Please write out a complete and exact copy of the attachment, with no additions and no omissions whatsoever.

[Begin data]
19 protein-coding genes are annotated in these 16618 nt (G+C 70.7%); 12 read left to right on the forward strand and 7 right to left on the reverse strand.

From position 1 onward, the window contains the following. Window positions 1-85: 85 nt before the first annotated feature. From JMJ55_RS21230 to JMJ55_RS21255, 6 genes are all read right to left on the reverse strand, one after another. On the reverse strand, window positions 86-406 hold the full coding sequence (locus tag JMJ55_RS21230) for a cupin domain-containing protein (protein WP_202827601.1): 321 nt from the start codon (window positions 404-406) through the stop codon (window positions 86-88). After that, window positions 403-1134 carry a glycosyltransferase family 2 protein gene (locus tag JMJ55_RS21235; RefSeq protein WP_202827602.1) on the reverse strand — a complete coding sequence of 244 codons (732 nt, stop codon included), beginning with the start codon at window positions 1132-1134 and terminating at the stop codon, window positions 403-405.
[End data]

19 protein-coding genes are annotated in these 16618 nt (G+C 70.7%); 12 read left to right on the forward strand and 7 right to left on the reverse strand.

From position 1 onward, the window contains the following. Window positions 1-85: 85 nt before the first annotated feature. From JMJ55_RS21230 to JMJ55_RS21255, 6 genes are all read right to left on the reverse strand, one after another. On the reverse strand, window positions 86-406 hold the full coding sequence (locus tag JMJ55_RS21230) for a cupin domain-containing protein (protein WP_202827601.1): 321 nt from the start codon (window positions 404-406) through the stop codon (window positions 86-88). After that, window positions 403-1134 carry a glycosyltransferase family 2 protein gene (locus tag JMJ55_RS21235; RefSeq protein WP_202827602.1) on the reverse strand — a complete coding sequence of 244 codons (732 nt, stop codon included), beginning with the start codon at window positions 1132-1134 and terminating at the stop codon, window positions 403-405.